My mom turned 40 at Kramer’s Supper Club in Evansville, Minnesota, a no-stoplight town in the West Central farmlands. It was a surprise party. I was 17-years-old at the time and the only one of my 4 siblings to snag an invite because I had a car and agreed to sneak in the cake ahead of time. The room was decorated in prerequisite black and white graveyard-inspired decor because turning 40 means you’re about to die, and that’s obviously something you should joke about. My friend Missy came along, and we sat by ourselves when things got started, plotting to steal a taste of someone’s unattended beer. We got our chance when all the adults cleared out after dinner. No one noticed us hanging back, taking swigs of Miller High Life from half-empty bottles. That night defined for me what a 40th birthday was supposed to look like. I assumed it would take a lot longer to get there myself.
I recently polled my Facebook friends to see how they spent their 40th birthdays, and here were some of their experiences:
- Had a hysterectomy
- Took a two week trip to the UK
- Had too much sushi and wine
- Cut off very long hair for Locks of Love
- Enjoyed a farm to table dinner
- Took a long weekend on the Olympic Peninsula
- Forgot because brain dumped out pre-divorce memories
- Had tea and played with kittens
- Went to Disney World and then went on a rafting trip to see Grizzly bears
- Turned 40 in a Chicago hotel room
- Started a random tradition of spending every birthday somewhere I’ve never been before, doing something I have never done before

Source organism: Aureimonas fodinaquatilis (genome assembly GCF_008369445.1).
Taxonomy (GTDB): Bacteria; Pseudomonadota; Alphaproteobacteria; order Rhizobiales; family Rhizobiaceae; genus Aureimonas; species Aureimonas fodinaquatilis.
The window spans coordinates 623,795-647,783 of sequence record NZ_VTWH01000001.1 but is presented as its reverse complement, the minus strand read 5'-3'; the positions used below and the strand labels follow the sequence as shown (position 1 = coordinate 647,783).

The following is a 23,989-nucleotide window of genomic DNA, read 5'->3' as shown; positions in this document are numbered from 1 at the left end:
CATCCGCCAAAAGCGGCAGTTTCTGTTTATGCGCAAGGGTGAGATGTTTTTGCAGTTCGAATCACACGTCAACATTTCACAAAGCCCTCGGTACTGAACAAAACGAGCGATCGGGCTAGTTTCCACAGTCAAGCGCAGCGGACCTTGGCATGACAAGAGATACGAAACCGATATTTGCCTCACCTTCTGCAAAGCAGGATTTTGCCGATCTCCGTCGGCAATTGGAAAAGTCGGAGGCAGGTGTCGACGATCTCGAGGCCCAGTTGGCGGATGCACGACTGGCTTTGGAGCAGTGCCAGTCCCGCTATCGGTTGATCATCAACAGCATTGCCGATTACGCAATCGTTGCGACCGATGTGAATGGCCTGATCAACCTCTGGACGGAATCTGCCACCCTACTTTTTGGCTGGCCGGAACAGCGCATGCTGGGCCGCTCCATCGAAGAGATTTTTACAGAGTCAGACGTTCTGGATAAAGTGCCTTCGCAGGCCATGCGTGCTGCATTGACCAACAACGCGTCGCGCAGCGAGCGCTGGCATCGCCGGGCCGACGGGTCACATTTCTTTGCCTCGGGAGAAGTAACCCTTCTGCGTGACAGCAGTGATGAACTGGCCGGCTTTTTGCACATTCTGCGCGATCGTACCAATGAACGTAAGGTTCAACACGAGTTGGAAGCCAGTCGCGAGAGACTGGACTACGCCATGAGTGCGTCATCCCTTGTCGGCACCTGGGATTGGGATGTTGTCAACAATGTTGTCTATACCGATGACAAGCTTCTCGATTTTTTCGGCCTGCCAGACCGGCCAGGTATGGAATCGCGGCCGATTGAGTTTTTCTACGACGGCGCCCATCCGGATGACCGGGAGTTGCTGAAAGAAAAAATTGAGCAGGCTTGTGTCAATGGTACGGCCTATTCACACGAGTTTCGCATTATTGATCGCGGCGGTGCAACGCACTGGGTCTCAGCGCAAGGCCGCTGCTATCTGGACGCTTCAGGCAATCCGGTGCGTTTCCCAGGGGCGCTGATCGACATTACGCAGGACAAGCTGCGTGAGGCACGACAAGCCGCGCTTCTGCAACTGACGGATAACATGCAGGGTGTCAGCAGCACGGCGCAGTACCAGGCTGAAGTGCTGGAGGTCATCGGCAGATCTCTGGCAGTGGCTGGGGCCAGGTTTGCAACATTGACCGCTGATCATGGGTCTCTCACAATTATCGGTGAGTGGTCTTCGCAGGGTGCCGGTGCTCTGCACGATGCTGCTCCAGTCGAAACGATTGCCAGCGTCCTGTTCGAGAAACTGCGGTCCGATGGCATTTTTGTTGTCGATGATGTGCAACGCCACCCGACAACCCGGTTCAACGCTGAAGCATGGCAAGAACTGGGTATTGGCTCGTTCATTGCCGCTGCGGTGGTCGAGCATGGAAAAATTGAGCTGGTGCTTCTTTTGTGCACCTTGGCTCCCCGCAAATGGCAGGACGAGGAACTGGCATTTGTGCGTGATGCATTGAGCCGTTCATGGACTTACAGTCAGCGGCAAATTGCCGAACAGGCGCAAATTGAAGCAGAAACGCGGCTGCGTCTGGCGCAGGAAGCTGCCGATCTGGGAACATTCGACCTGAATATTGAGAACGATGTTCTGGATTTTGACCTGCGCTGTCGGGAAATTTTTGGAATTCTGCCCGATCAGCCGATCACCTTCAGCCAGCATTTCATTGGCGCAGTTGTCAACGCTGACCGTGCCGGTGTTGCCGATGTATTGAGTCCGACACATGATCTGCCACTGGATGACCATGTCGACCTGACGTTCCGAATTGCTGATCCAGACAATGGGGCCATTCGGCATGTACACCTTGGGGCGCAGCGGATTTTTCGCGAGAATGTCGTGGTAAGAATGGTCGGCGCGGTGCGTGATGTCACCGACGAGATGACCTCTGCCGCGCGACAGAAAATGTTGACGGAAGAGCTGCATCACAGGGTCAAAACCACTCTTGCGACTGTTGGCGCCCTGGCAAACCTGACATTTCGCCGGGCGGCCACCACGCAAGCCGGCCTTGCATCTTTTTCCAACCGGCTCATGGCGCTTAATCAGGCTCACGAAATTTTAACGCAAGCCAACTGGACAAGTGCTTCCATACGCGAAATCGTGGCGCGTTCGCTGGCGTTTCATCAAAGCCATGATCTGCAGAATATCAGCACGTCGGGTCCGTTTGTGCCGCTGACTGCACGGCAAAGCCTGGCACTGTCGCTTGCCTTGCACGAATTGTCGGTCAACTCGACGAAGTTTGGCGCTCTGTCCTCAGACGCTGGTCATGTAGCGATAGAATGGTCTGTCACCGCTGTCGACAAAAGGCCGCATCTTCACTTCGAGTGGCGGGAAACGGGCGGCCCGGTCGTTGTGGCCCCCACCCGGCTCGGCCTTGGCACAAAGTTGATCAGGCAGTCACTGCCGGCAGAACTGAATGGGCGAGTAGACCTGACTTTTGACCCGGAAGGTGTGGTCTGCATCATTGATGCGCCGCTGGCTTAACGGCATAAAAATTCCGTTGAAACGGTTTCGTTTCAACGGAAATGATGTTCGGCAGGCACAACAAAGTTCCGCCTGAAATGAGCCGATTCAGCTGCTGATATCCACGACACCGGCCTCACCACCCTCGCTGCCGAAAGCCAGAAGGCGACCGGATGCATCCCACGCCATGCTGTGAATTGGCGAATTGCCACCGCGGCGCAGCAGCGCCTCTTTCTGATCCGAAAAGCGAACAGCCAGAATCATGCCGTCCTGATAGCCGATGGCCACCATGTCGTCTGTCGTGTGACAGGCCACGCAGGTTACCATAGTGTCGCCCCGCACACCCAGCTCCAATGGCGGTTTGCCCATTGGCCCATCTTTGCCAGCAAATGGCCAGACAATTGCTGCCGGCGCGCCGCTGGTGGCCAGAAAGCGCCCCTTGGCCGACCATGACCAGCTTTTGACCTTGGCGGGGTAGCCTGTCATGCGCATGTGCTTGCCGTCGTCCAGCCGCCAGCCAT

- Husband planned a surprise party
- Went off to an island alone and considered how I wanted to live the next 40 years
- My wife left me
- Saw Queen Latifah
- Cooked dinner for a few closer friends
- Parents took me to Italy
Now it’s my turn to summit that infamous “hill” and start the gradual decent into old age. I’ll be 40 at the end of March, and I’ve been thinking a lot about how I want to celebrate it. I don’t have any scheming daughters to sneak sips of my wine (Miller High Life was something I never tried again), and my life hasn’t followed a traditional path with a husband, kids, and whatever else we attach to the American Dream, so I don’t really feel 40. Maybe no one ever really feels 40. Is it even really that significant anymore?
It must mean something—the number 40. It’s the number of weeks human beings gestate before birth. And then we grow up listening to American Top 40 before settling into 40 hour work weeks after college. In the Bible, people were always spending 40 days wandering around or getting tempted or rained on. 40 must mean something.
Today marks 40 days to my 40th birthday. And while I don’t know how I’d like to celebrate the actual day yet, I’d like to take that time to meditate on what I’ve accomplished so far and to think about what I’d like the next half (or so) of my life to mean. Over the next 40 days, I’m going to seek out new experiences, make new connections, strengthen existing connections, and hopefully finish a few projects that I started in my 30’s. This was inspired by my friend, Renata, who had one long, continuous celebration. And why not? If we’ve made it this far, shouldn’t we take some time to celebrate ourselves?
I’ve come up with about 20 things to do so far, so I’m in need of some ideas! Big or small. Feel free to comment with suggestions or simply share what turning 40 means to you.